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Smoke trails...

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Hi all! Do you know any cool method to create smoke trails? I have tried with a particle system but I must spawn a lot of particles if I want a nice effect. Any suggestion are welcome!

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I was trying to implement some dynamically created quads joined together in a stream. They would slowly expand outwards as billboards, and their endpoints would be properly connected, so there would be a lot of algebra every frame (since the orientation of the billboards depends on the viewpoint).

Also, the trail slowly fades away starting at the far end, and the texture is a smoke trail with an alpha component to it, and is tile-able along one dimension, that has a billowing animation effect.

I never totally implemented it, not yet anyway, so I don't know how good or bad it ultimately would look.

It's kind of an enhancement of the smoke trail behind the missiles in Half Life.

It probably wouldn't work well for a train or a fire, but I think it's suitable for jets and missiles.


[edited by - Waverider on June 24, 2002 10:58:04 AM]

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Well, I''ve been wondering about the same thing. What I was trying to do was implement a smoke trail (a general purpose one) without having to use a particle system (most of them intimidate me).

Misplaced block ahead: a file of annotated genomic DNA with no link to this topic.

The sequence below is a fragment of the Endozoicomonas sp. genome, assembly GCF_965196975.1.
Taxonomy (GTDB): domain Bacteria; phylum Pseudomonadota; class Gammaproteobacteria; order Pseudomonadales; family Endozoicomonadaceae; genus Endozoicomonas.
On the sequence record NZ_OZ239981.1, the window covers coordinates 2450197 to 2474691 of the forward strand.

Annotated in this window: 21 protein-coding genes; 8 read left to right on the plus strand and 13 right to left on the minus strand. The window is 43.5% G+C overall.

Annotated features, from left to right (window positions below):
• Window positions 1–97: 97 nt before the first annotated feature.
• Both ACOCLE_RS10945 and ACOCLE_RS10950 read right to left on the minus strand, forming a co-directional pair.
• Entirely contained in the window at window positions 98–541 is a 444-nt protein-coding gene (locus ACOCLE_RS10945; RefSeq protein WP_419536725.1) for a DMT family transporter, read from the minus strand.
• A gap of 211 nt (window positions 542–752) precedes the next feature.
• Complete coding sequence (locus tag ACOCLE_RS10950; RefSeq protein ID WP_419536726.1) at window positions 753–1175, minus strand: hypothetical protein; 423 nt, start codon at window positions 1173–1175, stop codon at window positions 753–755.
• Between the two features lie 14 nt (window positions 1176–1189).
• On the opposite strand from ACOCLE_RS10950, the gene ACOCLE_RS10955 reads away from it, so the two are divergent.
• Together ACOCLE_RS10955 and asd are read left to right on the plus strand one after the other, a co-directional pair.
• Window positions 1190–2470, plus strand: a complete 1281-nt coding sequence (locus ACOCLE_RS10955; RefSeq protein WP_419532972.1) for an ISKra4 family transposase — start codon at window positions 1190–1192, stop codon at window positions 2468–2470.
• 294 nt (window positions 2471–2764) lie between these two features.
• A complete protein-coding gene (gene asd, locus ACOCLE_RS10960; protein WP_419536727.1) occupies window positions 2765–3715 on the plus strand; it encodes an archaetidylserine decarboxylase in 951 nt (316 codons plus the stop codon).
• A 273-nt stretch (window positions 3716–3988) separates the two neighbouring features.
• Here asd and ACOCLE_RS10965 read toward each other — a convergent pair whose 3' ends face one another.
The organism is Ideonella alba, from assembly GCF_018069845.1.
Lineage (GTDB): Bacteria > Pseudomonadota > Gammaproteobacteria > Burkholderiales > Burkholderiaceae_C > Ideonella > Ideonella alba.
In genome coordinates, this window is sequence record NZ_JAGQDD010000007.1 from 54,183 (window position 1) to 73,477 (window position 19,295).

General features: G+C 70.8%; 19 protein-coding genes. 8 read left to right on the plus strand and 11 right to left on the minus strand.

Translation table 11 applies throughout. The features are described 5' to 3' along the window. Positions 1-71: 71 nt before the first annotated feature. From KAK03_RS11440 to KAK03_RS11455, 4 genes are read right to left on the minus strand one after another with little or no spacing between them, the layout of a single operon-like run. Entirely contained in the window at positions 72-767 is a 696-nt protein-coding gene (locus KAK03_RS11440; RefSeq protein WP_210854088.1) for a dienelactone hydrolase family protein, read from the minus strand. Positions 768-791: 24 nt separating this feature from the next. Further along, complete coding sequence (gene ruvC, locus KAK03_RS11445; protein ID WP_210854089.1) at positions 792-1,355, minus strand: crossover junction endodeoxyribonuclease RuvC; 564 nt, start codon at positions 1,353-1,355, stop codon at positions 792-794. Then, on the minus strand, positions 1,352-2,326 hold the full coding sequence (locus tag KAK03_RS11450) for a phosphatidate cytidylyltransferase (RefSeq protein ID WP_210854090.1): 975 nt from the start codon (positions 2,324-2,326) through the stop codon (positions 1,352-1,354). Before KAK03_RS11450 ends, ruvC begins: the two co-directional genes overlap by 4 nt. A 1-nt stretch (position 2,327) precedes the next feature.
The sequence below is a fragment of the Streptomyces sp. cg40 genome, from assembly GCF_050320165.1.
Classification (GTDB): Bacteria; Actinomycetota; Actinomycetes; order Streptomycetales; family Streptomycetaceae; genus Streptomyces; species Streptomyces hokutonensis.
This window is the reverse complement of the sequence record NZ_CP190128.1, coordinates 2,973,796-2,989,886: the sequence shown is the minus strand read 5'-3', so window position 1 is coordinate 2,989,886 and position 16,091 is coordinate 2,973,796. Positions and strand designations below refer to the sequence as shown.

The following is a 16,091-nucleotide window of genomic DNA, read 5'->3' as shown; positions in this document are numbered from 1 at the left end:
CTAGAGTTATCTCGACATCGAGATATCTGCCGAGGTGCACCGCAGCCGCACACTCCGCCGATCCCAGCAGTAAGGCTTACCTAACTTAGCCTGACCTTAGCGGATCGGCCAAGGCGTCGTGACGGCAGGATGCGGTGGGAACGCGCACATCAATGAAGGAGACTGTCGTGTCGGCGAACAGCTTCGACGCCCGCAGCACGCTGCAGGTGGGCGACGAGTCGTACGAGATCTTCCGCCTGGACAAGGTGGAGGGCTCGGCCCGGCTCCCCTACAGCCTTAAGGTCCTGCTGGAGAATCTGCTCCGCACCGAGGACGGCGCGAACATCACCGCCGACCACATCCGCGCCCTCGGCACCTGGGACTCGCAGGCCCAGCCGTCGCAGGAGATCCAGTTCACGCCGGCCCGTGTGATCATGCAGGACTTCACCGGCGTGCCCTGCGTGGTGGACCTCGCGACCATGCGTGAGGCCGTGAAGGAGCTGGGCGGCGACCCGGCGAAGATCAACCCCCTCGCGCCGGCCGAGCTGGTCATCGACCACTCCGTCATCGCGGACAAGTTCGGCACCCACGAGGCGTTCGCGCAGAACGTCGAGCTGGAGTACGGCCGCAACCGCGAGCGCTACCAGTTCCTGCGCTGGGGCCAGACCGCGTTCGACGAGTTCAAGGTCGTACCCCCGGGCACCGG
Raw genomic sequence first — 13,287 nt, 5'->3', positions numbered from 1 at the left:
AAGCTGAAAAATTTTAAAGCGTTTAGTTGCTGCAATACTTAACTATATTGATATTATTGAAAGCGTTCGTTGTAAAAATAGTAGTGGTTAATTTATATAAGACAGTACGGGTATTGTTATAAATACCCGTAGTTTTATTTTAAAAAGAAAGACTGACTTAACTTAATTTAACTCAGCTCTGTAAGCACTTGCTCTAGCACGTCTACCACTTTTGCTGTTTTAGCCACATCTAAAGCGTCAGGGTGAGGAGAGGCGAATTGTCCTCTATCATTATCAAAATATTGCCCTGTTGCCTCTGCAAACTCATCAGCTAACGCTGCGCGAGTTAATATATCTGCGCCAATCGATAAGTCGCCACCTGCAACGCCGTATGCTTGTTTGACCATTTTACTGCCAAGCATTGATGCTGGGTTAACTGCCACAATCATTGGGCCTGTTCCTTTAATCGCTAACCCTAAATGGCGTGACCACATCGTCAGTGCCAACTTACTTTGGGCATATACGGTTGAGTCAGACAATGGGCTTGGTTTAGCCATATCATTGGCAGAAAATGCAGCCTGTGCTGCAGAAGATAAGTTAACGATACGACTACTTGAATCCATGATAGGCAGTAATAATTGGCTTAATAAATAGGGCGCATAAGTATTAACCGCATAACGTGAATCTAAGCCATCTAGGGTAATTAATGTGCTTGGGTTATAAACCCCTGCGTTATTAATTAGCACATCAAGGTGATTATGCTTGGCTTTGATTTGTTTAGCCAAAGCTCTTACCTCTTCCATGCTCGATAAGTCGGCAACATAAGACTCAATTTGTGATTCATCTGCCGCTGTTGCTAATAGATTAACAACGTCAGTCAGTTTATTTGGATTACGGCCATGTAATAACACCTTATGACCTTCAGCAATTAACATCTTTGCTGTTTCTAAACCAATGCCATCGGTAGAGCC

So I thought about it. Let''s say we have a sprite (sprite[4]) of a ball of smoke. Lets say sprite[4] is when its fully bright, sprite[3] is when the brightness starts to fade, sprite[2] is when the transparency really kicks in, sprite[1] is when its barely visible, and sprite[0] is when you cant see it at all.

Then lets think about a trail. If we fire a missile, it will go on a path. Lets say that path is

A-B-C-D-E-F-G-H-I-J. SO the missile goes from A to J.

Well, At point A, where we fire the missile, we create a sprite. Then when the missile reaches point B, we reduce the original sprite''s transparency down one and create a new sprite.

So in essence,

@A: sprite1[4]
@B: sprite1[3], sprite2[4]
@B: sprite1[2], sprite2[3], sprite3[4]
@C: sprite1[1], sprite2[2], sprite3[3]
@D: sprite1[0], sprite2[1], sprite3[2]
@E: , sprite2[0], sprite3[1], sprite1[4]
@F: , , sprite3[0], sprite1[3], sprite2[4]


Hopefully you understand that. The only reason it goes back to sprite1 and sprite2 is because its easier on your memory. You could always use a sprite5 if you want.

So basically whats going on is the first sprite is placed and goes until it wears out. While its burning, the second sprite is placed, and -it- goes till it burns out. While -it- is burning, the third sprite is placed, etc.

Hope that helps.
~Dwarf

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